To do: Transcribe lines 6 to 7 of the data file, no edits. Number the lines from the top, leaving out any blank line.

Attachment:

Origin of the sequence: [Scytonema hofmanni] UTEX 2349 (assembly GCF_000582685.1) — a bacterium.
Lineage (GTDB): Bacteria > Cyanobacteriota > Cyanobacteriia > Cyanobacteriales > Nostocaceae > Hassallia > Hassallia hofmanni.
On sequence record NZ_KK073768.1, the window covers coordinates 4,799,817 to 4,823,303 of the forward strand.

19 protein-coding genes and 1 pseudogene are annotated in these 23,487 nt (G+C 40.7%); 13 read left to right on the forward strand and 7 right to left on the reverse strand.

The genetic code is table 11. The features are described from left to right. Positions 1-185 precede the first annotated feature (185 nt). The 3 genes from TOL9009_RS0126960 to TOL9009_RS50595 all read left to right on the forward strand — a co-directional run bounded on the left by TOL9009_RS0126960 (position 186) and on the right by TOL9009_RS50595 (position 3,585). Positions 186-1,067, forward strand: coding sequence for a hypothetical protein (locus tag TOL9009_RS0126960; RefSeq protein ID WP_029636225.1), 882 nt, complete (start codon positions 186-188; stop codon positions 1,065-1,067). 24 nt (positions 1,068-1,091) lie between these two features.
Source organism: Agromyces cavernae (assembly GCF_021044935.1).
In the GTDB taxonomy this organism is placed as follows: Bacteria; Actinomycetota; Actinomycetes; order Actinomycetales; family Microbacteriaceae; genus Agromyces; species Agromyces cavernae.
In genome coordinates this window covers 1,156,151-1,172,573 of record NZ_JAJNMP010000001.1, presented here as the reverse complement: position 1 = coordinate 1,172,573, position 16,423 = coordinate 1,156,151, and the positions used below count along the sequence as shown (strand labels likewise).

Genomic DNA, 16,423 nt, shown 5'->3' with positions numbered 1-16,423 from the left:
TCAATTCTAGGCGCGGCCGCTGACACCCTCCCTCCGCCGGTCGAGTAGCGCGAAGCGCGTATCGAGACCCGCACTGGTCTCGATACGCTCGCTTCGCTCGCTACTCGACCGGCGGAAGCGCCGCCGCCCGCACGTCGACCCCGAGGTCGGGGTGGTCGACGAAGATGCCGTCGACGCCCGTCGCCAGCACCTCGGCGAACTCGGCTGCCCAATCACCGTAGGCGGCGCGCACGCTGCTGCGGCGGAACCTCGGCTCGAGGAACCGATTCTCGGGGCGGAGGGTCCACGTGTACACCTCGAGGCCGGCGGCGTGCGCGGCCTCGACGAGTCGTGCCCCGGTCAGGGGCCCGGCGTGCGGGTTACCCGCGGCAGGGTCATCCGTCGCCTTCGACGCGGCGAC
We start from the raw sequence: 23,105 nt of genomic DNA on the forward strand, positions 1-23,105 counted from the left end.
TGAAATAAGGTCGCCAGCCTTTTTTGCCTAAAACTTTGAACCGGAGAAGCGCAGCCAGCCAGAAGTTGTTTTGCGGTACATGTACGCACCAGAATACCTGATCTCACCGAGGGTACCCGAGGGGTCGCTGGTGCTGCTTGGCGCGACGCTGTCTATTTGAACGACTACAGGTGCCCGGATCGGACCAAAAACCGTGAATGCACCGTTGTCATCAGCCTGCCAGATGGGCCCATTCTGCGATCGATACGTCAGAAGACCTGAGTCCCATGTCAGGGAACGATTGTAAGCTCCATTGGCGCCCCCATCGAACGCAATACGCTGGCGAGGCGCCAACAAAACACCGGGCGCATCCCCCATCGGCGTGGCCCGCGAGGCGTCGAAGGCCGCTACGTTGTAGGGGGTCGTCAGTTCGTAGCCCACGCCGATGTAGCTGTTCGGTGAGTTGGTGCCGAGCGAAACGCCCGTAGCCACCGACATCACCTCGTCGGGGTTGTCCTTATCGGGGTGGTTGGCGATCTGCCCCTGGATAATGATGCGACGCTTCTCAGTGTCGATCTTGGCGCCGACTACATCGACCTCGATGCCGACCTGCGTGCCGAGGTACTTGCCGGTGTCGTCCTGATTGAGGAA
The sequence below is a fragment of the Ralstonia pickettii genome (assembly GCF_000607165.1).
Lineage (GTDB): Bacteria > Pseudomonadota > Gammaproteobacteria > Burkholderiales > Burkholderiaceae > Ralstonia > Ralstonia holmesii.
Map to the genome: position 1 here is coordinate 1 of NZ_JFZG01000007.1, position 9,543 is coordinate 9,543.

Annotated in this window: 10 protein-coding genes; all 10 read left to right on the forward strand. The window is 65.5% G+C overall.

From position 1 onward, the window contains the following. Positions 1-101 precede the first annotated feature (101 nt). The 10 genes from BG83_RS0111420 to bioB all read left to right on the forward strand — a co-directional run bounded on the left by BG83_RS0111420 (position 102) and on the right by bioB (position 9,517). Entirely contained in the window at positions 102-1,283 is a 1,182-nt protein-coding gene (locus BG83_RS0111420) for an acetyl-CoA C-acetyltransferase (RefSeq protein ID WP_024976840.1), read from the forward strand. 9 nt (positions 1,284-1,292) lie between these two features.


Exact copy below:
Source organism: Agromyces cavernae (assembly GCF_021044935.1).
In the GTDB taxonomy this organism is placed as follows: Bacteria; Actinomycetota; Actinomycetes; order Actinomycetales; family Microbacteriaceae; genus Agromyces; species Agromyces cavernae.